Confirm Action

Are you sure you wish to do this?

Confirm Cancel
Member Login
Site Notices
1/25/2018 7:38:29 AM
Posted: 12/31/2005 1:04:50 PM EST
I hate the Fullscreen ratio, which forces the industry to crop the picture via the "pan-and-scan" technique whereby the outer edges are edited out, depending where the "action" is taking place on the screen, in order to fit on the low aspect ratio TV screen. They are getting better at making new DVDs in the Widescreen format which preserves the native cinema aspect ratio, but some of the older, less "marketable" movies (especially sci-fi) are currently only available in Fullscreen. In one of the worst slaps to the face of the consumer by a cheap-ass industry, some movies like Dark City are actually Fullscreens with the tops and bottoms cropped out to make them look like they are Widescreens!

So, do you predict that some of the older films will soon get the treatment they deserve, or maybe not for years if ever? For example: I had a desire to get some of the older classics on DVD, but lots of them are Fullscreen still, like The Thing from Another World, and The Bridges at Toko-Ri. I decided to go ahead and get them, but they will look terrible when the new HD TVs with their Widescreen formats replace the current 1.33 to 1 aspect ratios.

Your thoughts?
Link Posted: 12/31/2005 2:27:43 PM EST
Are you sure that those two movies you mentioned were originally released in widescreen? They were released around the time when they just started introducing the wider aspect ratio.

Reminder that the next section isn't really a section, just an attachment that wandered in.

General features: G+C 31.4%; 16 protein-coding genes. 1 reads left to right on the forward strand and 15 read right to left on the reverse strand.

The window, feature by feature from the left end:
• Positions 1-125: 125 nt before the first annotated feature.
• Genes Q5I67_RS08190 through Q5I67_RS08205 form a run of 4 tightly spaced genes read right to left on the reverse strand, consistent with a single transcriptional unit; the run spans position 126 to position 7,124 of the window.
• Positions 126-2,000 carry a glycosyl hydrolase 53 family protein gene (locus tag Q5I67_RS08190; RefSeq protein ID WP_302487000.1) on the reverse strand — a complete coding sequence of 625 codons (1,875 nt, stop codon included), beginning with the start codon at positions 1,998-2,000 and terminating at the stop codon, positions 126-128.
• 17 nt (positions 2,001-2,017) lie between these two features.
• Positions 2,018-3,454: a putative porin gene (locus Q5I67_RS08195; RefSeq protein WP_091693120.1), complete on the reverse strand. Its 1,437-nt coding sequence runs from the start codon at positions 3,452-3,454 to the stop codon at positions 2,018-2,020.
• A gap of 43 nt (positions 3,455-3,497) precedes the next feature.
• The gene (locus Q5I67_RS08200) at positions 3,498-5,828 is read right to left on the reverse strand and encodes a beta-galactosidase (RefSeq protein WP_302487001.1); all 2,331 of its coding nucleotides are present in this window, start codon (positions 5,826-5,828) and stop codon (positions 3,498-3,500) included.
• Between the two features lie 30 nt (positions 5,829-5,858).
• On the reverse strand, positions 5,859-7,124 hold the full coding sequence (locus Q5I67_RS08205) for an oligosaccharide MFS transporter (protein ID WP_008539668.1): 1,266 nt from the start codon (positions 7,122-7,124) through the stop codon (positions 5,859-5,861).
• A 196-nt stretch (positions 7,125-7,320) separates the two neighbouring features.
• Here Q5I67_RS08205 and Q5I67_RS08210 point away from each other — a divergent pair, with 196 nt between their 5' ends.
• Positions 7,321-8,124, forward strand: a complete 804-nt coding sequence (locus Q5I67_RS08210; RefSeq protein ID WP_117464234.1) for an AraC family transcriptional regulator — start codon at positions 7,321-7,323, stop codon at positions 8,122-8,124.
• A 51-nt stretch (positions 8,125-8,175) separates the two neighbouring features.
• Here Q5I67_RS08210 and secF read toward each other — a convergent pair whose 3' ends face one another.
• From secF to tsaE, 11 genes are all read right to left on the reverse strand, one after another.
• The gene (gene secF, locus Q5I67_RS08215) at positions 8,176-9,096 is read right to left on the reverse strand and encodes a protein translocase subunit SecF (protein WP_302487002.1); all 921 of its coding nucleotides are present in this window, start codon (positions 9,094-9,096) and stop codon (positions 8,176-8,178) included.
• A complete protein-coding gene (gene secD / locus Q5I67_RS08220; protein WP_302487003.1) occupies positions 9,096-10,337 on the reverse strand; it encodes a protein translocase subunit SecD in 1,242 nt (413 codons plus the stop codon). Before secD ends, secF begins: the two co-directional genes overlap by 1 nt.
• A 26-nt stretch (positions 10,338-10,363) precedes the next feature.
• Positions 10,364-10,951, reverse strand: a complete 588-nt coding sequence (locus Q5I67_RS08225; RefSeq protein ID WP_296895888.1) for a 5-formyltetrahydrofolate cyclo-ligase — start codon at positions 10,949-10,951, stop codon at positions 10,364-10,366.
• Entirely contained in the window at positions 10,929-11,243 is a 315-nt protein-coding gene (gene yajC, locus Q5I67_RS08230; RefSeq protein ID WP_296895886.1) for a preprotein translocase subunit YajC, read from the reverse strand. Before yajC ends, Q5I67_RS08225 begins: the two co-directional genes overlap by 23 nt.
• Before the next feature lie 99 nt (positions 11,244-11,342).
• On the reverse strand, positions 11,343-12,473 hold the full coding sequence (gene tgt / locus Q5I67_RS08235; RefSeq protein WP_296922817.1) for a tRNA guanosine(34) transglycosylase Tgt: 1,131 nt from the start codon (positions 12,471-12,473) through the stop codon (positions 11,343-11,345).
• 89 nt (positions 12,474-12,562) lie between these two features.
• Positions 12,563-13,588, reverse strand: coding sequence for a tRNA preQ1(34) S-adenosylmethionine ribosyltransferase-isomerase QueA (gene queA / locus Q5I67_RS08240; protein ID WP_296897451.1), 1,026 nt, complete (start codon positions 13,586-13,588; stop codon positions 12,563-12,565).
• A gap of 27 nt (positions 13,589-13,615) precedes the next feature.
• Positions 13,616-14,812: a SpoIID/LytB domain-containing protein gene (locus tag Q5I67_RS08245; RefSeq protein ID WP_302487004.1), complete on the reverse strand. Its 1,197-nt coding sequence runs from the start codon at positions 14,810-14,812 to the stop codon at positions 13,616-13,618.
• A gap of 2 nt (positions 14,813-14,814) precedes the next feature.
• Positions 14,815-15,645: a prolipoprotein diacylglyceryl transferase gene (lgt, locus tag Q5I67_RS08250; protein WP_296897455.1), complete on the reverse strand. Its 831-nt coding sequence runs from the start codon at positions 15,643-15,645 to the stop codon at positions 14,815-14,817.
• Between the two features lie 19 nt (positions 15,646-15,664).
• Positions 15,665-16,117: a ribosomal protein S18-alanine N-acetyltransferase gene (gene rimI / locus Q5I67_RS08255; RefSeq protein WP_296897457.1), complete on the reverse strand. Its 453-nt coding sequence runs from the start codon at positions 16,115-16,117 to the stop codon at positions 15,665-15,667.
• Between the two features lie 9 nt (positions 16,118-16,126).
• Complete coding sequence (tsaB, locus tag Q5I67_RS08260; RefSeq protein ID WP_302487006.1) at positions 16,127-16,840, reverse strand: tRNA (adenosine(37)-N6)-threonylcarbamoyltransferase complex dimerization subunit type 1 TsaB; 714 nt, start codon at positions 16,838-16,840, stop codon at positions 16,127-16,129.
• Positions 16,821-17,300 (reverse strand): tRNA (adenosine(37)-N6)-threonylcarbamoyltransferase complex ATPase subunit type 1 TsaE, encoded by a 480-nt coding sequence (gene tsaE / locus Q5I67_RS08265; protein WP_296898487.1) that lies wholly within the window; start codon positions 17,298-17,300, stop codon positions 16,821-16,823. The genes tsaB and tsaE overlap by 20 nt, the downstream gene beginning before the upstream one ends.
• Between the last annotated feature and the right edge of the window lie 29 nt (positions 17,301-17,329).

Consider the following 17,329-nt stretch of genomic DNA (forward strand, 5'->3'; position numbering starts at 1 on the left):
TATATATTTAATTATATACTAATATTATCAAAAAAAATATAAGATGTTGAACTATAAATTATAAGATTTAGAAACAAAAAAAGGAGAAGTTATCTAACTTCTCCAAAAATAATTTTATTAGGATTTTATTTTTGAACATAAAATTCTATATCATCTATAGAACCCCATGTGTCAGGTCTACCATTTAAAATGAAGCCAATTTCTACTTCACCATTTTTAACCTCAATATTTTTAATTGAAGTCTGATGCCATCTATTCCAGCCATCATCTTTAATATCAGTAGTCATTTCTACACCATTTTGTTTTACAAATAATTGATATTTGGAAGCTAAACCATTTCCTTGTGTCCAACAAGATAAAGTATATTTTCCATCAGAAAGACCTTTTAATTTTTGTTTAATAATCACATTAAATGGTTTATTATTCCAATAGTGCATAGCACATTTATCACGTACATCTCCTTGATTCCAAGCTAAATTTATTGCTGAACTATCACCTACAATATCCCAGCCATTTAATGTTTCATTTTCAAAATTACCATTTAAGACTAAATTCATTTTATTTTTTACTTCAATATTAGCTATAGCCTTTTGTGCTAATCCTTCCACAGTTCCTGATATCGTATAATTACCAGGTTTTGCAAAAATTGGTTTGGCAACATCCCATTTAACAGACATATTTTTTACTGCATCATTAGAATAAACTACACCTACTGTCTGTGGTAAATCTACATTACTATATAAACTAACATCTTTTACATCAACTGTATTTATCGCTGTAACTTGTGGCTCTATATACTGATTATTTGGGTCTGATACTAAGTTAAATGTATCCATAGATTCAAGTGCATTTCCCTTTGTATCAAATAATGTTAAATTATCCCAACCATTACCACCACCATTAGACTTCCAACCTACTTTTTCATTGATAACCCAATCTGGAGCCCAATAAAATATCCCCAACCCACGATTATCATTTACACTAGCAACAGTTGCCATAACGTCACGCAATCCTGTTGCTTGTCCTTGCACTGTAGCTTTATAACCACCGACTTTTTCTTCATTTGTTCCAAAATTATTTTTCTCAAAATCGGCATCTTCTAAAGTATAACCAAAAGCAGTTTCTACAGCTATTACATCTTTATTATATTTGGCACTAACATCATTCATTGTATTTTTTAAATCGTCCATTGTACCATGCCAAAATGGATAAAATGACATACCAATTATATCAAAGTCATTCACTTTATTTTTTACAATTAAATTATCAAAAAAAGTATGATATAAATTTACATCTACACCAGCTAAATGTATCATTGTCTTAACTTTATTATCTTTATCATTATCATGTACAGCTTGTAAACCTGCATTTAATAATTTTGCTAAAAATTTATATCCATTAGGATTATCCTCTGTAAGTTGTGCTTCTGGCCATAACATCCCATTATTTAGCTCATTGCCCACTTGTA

Link Posted: 12/31/2005 2:37:29 PM EST
Don't worry about it - most of today's high quality (not Wal-Mart or other cheap retailer) HD TVs offer many options for viewing full screen movies or TV. The popular opinion that they will have a "stretched out" look or that you'll have to view with the black bars on the sides instead of the top and bottom was true 5 years ago, but many brands such as Panasonic, Mitsubishi, Sony, Pioneer and Samsung have made great strides and spent lots of R&D to avoid these problems so that people will buy widescreen TVs such as DLPs, Plasmas and LCDs. I personally own a Panasonic Plasma HDTV and it has some great, non-image-distorting options for viewing some of my older DVDs and even VHS.
Link Posted: 1/1/2006 10:21:58 AM EST
digitallyobsessed.com/showreview.php3?ID=1269 says The Bridges at Toko-Ri has an OAR of 1.33:1 so full screen would be correct
as is The Thing from Another World
Link Posted: 1/1/2006 10:35:30 AM EST
[Last Edit: 1/1/2006 10:38:00 AM EST by Max_Mike]

Originally Posted By AyeGuy:

Your thoughts?

You are going to wait for somthing that cannot happen in most cases.

Most movies shot before late 50s early 60s are fullscreen format, shot that way there is no widescreen available. Widescreen only came about as a means to differentiate movies in theaters from TV and was not originally the norm.
Link Posted: 1/1/2006 10:53:45 AM EST
Wow I did not know that! I will now commence to stock up on the classics.

I'm phazing out the VHS totally, just getting rid of them. I just got a DVD recorder so I'm going to record the rare stuff I got then trash them. The cassetes jut take up too much space.
Link Posted: 1/18/2006 10:59:56 AM EST

How long does a DVD last?

I have old videos from the late 80's that still work fine but wonder about DVD disks...
Link Posted: 1/18/2006 11:10:49 AM EST

Originally Posted By TangoFoxtrot:
How long does a DVD last?

I have old videos from the late 80's that still work fine but wonder about DVD disks...

longer than tape
Top Top